If I could have got a walk around king sized bed, a walk around engine room with 6 ft headroom, a galley better than most land based kitchens , ability to comfortably carry a month plus worth of water and not 1 but 2 full sized bathrooms in a 38 fter that was ocean capable I would have bought it.
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Old 12-01-2016, 10:52 PM   #12
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Go for the boat you love. You only get one go around in this life so make it count. There is not a huge difference in handling a twin screw 36' vs 43'. In fact in that mid size range I find a heavier boat easier to pilot. Most everything except docking is exactly the same learning curve for both size boats. May as well learn the bigger boat. Even easier if you have a thruster.


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Old 12-01-2016, 10:58 PM   #13
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Go for the boat you love. You only get one go around in this life so make it count. There is not a huge difference in handling a twin screw 36' vs 43'. In fact in that mid size range I find a heavier boat easier to pilot. Most everything except docking is exactly the same learning curve for both size boats. May as well learn the bigger boat. Even easier if you have a thruster
What he said.

Oh how I'd love a thruster, for those few minutes once a month that I come into a fuel dock.
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Old 12-01-2016, 10:59 PM   #14
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First big boat I ran on my own, at 13, was 65', twin Gray Marines, but I grew up on the water and come from a maritime family.
If you get the boat before some boat handling schooling, find an experienced boater to come aboard and teach you. Or hire a captain to teach. Learn how spring lines work when docking. They make it easier.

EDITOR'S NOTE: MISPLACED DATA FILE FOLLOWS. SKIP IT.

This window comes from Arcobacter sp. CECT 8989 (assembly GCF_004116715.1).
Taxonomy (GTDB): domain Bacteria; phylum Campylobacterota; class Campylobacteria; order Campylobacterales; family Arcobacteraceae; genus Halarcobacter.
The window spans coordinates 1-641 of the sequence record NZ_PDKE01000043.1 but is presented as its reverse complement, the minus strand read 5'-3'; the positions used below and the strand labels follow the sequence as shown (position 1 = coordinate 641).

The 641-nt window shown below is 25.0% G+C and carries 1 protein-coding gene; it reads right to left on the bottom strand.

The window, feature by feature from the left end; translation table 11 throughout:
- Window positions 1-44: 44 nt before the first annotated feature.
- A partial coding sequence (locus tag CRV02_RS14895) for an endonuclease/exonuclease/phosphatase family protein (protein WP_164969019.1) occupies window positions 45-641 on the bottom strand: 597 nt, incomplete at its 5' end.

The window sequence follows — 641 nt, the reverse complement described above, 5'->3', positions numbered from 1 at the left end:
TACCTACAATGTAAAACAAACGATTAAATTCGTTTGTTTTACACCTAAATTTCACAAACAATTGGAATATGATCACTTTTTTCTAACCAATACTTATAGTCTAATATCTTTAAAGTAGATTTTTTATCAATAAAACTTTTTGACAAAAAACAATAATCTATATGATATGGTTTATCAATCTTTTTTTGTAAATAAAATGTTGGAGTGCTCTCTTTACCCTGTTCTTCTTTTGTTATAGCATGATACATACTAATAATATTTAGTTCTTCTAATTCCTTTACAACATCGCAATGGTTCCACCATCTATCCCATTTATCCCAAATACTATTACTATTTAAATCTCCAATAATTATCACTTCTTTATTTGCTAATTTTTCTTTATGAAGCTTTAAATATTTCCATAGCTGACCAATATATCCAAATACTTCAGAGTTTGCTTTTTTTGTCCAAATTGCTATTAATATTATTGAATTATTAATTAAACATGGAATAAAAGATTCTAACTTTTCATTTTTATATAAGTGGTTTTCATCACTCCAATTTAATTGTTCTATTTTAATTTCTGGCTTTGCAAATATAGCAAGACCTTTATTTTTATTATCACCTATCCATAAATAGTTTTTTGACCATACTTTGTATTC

Don't dock in winds or currents until you've got several dockings behind you. Read some boat handling books covering your power configuration.
I dock my boat alone more than with people aboard. You plan your docking, lines ready. Go slow. Don't get in a hurry. I rarely go above idle on my 83' w/twins when docking. Usually just moving engines in and out of gear as needed. New captains get in trouble most often using too much power. Bigger boats don't respond as quickly, so if you keep the power low, it's harder to have an accident.
I don't think the size difference you're looking at makes handling any different. Have good insurance and expect some minor accidents.
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Old 12-01-2016, 11:08 PM   #15
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Welcome...How big do you really need ?....
I have no idea, never done this before

A largish rear deck and aft cabin were mandatory for wifey but a 36 in the right style could fit that bill too. What I was trying to convey was the quality/condition/price part of the equation seemed to make sense to me when I compared to the smaller offerings - i.e. seems like a lot more boat for what seemed to me not a lot more money. I guess ego is in there too, but my gut feels very good about the quality/value, much more on the nervous side regarding the size.
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Old 12-01-2016, 11:13 PM   #16